SpaceX just achieved an historic feat that even its CEO, Elon Musk, thought improbable when he founded the rocket company in 2002: flying people to and from space.
On Sunday afternoon, NASA astronauts Bob Behnken and Doug Hurley safely careened back to Earth after a 27-million-mile mission in orbit around the planet. The men rode SpaceX's new Crew Dragon spaceship, landing its cone-shaped capsule around 2:48 p.m. ET in the Gulf of Mexico near Pensacola, Florida.
"Thanks for flying @SpaceX."— NASA (@NASA) August 2, 2020
📍 Current Location: Planet Earth
A 2:48pm ET, @AstroBehnken and @Astro_Doug splashed down, marking the first splashdown of an American crew spacecraft in 45 years. #LaunchAmerica pic.twitter.com/zO3KlNwxU3
Ahead of the landing, the crew undocked from the $US150 billion International Space Station, where they'd spent 63 days, and performed a series of manoeuvres to return home to their families. The capsule handily survived a blistering 3,500-degree-Fahrenheit (1,926 C°) return through Earth's atmosphere, a high-stakes parachute deployment, and the final splashdown.
SpaceX privately designed, built, and operated the vehicle with about $US2.7 billion in contracts from NASA's Commercial Crew Program. The money helped SpaceX create its newfound spaceflight capability and is funding about half a dozen missions – including Behnken and Hurley's demonstration flight, Demo-2, which launched on May 30.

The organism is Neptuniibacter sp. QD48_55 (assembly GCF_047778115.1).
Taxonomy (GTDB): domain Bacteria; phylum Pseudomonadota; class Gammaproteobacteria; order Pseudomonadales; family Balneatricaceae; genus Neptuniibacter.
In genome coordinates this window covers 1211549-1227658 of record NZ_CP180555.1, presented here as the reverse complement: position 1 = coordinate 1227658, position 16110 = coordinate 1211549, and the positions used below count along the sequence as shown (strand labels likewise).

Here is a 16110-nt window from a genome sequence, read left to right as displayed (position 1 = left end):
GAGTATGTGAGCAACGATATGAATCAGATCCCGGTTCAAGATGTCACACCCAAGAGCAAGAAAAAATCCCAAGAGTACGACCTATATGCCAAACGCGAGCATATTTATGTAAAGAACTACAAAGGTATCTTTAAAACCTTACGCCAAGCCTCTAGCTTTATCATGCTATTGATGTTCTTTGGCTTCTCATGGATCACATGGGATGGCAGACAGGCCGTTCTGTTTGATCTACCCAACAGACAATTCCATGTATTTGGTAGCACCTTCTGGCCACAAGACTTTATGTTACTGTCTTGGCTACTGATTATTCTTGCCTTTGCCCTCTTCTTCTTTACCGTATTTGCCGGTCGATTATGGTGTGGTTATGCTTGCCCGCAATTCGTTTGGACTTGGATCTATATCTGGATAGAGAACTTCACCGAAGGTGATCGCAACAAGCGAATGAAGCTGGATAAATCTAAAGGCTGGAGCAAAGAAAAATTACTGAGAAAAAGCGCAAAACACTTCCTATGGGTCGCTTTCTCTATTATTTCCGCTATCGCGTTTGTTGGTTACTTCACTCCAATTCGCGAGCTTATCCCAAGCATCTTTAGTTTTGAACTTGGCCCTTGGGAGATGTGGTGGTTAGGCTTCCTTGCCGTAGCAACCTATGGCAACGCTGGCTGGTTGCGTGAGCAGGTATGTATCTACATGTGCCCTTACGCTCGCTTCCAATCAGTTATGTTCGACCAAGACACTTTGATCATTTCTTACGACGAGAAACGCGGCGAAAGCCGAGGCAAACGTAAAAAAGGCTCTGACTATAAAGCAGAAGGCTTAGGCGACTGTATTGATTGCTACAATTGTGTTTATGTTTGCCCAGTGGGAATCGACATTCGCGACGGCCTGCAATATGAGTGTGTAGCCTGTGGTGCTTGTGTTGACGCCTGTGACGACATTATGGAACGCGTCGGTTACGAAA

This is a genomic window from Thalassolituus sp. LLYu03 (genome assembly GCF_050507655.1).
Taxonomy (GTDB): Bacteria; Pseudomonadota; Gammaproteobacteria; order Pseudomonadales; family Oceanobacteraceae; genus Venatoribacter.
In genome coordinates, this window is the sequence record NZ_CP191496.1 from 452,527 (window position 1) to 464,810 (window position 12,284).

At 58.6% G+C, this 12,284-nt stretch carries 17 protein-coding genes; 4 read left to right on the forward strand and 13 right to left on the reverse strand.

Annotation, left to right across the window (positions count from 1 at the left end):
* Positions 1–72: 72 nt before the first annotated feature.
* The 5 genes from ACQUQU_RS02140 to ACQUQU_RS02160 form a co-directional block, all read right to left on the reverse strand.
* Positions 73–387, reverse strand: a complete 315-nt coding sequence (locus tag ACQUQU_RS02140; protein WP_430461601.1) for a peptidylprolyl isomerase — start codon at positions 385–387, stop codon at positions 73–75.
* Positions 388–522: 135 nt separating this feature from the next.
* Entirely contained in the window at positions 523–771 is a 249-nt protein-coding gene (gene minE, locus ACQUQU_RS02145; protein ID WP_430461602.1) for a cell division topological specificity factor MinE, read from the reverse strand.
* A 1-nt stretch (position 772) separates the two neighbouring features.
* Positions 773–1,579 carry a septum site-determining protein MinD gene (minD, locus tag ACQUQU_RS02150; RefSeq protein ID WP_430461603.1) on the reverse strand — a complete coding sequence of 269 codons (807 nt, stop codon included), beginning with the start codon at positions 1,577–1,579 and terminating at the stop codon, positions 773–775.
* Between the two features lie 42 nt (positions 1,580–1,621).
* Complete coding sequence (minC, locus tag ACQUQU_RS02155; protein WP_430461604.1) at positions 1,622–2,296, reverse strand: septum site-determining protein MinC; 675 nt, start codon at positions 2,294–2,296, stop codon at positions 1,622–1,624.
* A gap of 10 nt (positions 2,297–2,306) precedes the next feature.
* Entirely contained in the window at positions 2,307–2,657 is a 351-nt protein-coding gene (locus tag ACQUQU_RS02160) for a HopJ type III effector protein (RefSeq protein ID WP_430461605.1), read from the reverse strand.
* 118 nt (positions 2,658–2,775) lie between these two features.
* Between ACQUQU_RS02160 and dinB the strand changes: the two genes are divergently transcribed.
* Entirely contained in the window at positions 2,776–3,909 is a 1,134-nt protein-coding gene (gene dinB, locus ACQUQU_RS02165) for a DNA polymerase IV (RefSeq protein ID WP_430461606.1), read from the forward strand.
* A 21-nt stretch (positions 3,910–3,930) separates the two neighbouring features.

With Demo-2's completion, SpaceX has put an end to a nine-year drought of crewed spaceflight from US soil. The company has also resurrected NASA's ability to reach the ISS, where the agency hopes to ramp up work to help it return humans to the moon and eventually reach Mars.
"To anybody who has touched Endeavour, you should take a moment to just cherish this day."— NASA (@NASA) August 2, 2020
Touching words from @Astro_Doug as @AstroBehnken is safely brought out of the spacecraft. #LaunchAmerica pic.twitter.com/0yKUWbD9Ed
The mission's end likely brings SpaceX just weeks from a NASA certification of its Crew Dragon for regular flights of astronauts – and private citizens.
"We don't want to purchase, own, and operate the hardware the way we used to. We want to be one customer of many customers in a very robust commercial marketplace in low-Earth orbit," Jim Bridenstine, NASA's administrator, said during a NASA TV broadcast ahead of the landing.
He added: "This is the next era in human spaceflight, where NASA gets to be the customer. We want to be a strong customer, we want to be a great partner. But we don't want to be the only ones that are operating with humans in space."
'I doubted us, too'
During a briefing following the launch of Demo-2, Business Insider asked Musk if he had a message for those who ever doubted him or the company.
"To be totally frank, I doubted us, too. I thought we had maybe – when starting SpaceX – maybe had a 10 percent chance of reaching orbit. So to those who doubted us I was like, 'Well, I think you're probably right,'" Musk said.
He added: "It took us took us four attempts just to get to orbit with Falcon 1 … People told me this joke: How do you make a small fortune in the rocket industry? 'You start with a large one' is the punch line."
Musk said SpaceX "just barely made it there," adding, "So hey, I think those doubters were – their probability assessment was correct. But fortunately, fate has smiled upon us and brought us to this day."
This article was originally published by Business Insider.
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